Second, is the captain obvious moment. While the theory can be compared using the Tri-X curve, the real shape of the HP5 curve is different. Its shouldering characteristics are different.
    As I noted above, Ilford have not included any should information in their HP5 characteristic curve so we cannot conclude anything only assume. Even if its shoulder characteristics were different, I would be surprised if the general shape didn't generally follow that shown with TRI-X.

    Quote Originally Posted by markbarendt View Post
    And the basic shape of the shoulder isn't absolute, it will change depending on your techniques. It can be manipulated. Below is a good article.

    http://www.apug.org/forums/forum216/...-negative.html
    Very informative thank you. At least I know not to reduce my agitation lest I further compress my highlights !

    Time now to walk the dogs and get to bed.

    regards
    Peter

  7. #27
    Thomas Bertilsson's Avatar
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    If you change how you process your film, and you shot a normal contrast scene, your final negative will come out with lower contrast, and the only way you can counter that is to use a higher contrast paper.
    If you develop 'normal' with an overexposed negative, you will retain the full negative contrast, which enables you to print on a normal contrast paper. The only thing you have to do is to open up your enlarger lens, use a stronger light source, or simply just expose the paper longer.

    This gives you MORE flexibility at printing time, because you can still default to a higher grade paper if you need it for artistic reasons. But if you have already used that higher contrast to compensate for a low contrast negative, well you're out of options. Some of it can be remedied by using a high contrast print developer, like Dektol, of course.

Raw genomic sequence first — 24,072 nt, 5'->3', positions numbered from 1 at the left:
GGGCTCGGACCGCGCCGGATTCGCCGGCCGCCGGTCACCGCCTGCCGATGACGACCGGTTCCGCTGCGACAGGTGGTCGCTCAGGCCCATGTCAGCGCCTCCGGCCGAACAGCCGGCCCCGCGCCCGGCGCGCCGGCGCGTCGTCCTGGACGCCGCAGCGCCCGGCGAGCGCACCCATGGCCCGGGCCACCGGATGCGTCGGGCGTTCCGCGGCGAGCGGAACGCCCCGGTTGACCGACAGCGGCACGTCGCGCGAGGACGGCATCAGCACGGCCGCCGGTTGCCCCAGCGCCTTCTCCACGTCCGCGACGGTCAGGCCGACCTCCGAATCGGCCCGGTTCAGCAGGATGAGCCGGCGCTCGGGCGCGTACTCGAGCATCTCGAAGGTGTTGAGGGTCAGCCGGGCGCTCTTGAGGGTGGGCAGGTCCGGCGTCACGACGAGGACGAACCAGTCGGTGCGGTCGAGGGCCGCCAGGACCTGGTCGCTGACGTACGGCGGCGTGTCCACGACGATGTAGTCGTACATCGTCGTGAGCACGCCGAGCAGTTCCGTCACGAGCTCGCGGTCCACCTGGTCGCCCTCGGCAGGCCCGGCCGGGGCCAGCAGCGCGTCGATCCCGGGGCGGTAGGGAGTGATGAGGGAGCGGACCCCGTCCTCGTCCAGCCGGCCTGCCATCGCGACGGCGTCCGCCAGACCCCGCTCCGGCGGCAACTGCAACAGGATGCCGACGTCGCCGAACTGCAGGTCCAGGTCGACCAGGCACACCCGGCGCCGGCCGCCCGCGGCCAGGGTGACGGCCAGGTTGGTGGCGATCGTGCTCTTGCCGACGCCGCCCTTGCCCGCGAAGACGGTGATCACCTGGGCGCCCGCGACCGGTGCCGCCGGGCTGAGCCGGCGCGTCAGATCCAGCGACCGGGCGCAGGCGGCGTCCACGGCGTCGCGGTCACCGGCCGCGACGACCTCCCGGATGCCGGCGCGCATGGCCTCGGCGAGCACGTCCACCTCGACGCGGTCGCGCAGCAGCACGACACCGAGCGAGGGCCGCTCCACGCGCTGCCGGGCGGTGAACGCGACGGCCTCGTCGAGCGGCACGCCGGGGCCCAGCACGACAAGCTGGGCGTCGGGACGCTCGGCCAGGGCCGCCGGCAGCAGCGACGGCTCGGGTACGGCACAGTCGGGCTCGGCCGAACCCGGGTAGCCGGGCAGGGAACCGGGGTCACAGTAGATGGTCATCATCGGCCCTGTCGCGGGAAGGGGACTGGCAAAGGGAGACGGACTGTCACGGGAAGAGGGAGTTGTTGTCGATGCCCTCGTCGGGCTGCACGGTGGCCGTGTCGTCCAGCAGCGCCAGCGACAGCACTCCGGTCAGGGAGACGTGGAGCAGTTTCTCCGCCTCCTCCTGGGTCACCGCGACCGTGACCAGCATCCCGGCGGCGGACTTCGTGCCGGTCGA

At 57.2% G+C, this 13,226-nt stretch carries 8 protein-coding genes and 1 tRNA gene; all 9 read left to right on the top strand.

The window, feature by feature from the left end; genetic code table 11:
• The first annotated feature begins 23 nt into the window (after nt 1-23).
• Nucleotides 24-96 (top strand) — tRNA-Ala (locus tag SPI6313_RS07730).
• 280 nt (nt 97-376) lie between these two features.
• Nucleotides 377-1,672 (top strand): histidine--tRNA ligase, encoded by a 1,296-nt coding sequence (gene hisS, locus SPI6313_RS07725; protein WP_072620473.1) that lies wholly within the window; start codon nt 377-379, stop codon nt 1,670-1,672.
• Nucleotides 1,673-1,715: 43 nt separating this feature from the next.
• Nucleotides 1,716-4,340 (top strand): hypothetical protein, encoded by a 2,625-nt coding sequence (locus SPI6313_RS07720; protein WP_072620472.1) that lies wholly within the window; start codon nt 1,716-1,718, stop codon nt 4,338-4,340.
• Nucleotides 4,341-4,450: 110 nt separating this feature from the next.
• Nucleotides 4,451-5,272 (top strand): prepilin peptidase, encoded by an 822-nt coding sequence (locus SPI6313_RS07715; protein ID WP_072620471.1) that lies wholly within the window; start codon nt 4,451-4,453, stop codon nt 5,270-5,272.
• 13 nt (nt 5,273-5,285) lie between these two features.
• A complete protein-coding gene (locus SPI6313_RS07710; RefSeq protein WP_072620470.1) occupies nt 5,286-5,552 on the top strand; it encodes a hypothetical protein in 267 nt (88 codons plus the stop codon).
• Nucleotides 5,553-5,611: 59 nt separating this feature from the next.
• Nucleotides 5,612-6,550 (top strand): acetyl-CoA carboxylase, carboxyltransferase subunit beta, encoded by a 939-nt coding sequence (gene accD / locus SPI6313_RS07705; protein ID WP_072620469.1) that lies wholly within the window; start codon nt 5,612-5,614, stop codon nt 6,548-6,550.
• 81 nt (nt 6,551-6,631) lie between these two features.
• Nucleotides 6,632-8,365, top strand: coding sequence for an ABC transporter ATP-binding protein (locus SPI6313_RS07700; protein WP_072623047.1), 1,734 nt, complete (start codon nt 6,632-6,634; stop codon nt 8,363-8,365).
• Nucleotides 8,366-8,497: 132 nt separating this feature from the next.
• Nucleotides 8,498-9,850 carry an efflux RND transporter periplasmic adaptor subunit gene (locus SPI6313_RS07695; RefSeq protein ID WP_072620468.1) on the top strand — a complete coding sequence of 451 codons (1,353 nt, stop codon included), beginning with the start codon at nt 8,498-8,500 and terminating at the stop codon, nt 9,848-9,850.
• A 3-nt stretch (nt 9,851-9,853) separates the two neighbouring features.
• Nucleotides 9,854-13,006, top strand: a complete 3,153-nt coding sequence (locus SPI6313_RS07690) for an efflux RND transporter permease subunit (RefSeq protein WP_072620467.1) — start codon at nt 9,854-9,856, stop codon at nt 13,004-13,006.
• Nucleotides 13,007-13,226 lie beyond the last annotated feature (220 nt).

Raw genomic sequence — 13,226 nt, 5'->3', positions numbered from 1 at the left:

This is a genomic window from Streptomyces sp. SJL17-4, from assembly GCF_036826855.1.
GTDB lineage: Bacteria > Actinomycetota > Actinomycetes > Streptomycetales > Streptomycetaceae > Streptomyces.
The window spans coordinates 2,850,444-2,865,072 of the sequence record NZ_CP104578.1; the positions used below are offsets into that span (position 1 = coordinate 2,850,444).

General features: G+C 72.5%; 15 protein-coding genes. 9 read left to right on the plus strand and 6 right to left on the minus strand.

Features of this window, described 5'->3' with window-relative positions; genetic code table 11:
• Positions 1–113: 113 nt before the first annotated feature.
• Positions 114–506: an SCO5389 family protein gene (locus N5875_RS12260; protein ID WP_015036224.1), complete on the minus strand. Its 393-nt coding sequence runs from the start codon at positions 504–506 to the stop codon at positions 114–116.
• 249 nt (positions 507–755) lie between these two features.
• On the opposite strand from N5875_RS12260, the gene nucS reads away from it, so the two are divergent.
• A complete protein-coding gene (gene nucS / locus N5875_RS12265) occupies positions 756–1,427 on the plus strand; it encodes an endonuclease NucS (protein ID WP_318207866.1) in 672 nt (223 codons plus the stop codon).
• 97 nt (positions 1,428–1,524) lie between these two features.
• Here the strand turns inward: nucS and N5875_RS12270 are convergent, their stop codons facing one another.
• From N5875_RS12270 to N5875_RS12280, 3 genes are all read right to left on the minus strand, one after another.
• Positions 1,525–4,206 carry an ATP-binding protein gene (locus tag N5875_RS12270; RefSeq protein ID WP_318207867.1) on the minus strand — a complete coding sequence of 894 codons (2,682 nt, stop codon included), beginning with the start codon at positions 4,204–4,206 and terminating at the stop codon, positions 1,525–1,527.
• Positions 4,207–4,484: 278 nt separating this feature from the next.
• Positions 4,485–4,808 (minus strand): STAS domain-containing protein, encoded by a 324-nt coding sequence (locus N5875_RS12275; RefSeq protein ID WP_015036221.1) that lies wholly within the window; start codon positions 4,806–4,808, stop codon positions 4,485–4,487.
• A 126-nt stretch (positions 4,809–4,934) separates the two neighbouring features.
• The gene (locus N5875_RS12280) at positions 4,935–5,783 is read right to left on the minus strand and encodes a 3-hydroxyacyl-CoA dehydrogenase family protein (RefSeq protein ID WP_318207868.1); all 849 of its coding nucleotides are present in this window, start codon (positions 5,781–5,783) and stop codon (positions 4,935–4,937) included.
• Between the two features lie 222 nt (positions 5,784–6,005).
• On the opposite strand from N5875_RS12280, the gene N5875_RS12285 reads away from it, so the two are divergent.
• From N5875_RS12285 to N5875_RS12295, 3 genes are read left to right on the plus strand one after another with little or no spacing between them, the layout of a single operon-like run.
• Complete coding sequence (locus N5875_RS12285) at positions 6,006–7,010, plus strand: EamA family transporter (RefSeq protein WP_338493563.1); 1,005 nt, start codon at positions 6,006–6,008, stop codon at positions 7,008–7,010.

Anyway, if it were me, I would shoot another roll/sheet of HP5+ in similar conditions with the same gross overexposure, and then test my way to the best likely outcome before​ I processed the very important ones.
    "Often moments come looking for us". - Robert Frank

    "Make good art!" - Neil Gaiman

    "...the heart and mind are the true lens of the camera". - Yousuf Karsh

  8. #28
    markbarendt's Avatar
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    Quote Originally Posted by PeterB View Post
    I don't see why the absolute value of the steepness of the curve in the highlight/shoulder section is the thing to compare. I say this because I will be scaling the ENTIRE curve up or down based on the paper grade I select.
    A bigger real difference is easier to get more contrast from, especially if you need to burn in or are fighting against the paper's curve to get that detail printed.

    Quote Originally Posted by PeterB View Post
    As you mentioned I should be comparing the middle curve to one below it, but the effect is too small to observe with the limited data present in those curves.
    The two ideas above are related and the effect is too small to see in real life too. The point is that there is no gain to be had. It's the equivalent of moving your wallet from your left pocket to the right pocket, it doesn't change how much money is in your wallet.